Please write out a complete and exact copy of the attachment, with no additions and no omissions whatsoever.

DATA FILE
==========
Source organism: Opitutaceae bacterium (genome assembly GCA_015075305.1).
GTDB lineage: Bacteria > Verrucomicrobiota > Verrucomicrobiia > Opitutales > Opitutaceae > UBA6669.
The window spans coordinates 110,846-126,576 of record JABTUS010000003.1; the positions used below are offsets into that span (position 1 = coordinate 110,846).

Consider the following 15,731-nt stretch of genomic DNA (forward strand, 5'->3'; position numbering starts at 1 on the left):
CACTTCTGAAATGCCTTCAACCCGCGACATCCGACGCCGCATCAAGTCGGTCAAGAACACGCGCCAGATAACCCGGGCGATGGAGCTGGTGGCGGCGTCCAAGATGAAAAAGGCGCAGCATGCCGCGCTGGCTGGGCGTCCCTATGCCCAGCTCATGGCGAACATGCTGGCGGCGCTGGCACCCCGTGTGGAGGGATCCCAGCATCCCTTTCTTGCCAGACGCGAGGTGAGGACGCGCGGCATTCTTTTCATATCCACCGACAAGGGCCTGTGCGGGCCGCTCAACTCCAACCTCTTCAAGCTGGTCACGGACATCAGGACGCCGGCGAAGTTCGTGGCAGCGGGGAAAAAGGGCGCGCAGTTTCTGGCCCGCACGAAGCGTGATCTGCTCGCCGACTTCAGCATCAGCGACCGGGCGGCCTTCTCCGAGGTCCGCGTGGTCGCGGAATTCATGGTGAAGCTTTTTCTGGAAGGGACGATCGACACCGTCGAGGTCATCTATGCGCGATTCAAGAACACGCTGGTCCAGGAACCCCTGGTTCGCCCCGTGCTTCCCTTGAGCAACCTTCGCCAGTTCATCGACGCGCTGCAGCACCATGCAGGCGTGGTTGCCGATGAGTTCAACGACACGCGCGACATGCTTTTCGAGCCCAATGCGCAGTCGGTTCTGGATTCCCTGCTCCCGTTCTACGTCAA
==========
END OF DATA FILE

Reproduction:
Source organism: Opitutaceae bacterium (genome assembly GCA_015075305.1).
GTDB lineage: Bacteria > Verrucomicrobiota > Verrucomicrobiia > Opitutales > Opitutaceae > UBA6669.
The window spans coordinates 110,846-126,576 of record JABTUS010000003.1; the positions used below are offsets into that span (position 1 = coordinate 110,846).

Consider the following 15,731-nt stretch of genomic DNA (forward strand, 5'->3'; position numbering starts at 1 on the left):
CACTTCTGAAATGCCTTCAACCCGCGACATCCGACGCCGCATCAAGTCGGTCAAGAACACGCGCCAGATAACCCGGGCGATGGAGCTGGTGGCGGCGTCCAAGATGAAAAAGGCGCAGCATGCCGCGCTGGCTGGGCGTCCCTATGCCCAGCTCATGGCGAACATGCTGGCGGCGCTGGCACCCCGTGTGGAGGGATCCCAGCATCCCTTTCTTGCCAGACGCGAGGTGAGGACGCGCGGCATTCTTTTCATATCCACCGACAAGGGCCTGTGCGGGCCGCTCAACTCCAACCTCTTCAAGCTGGTCACGGACATCAGGACGCCGGCGAAGTTCGTGGCAGCGGGGAAAAAGGGCGCGCAGTTTCTGGCCCGCACGAAGCGTGATCTGCTCGCCGACTTCAGCATCAGCGACCGGGCGGCCTTCTCCGAGGTCCGCGTGGTCGCGGAATTCATGGTGAAGCTTTTTCTGGAAGGGACGATCGACACCGTCGAGGTCATCTATGCGCGATTCAAGAACACGCTGGTCCAGGAACCCCTGGTTCGCCCCGTGCTTCCCTTGAGCAACCTTCGCCAGTTCATCGACGCGCTGCAGCACCATGCAGGCGTGGTTGCCGATGAGTTCAACGACACGCGCGACATGCTTTTCGAGCCCAATGCGCAGTCGGTTCTGGATTCCCTGCTCCCGTTCTACGTCAA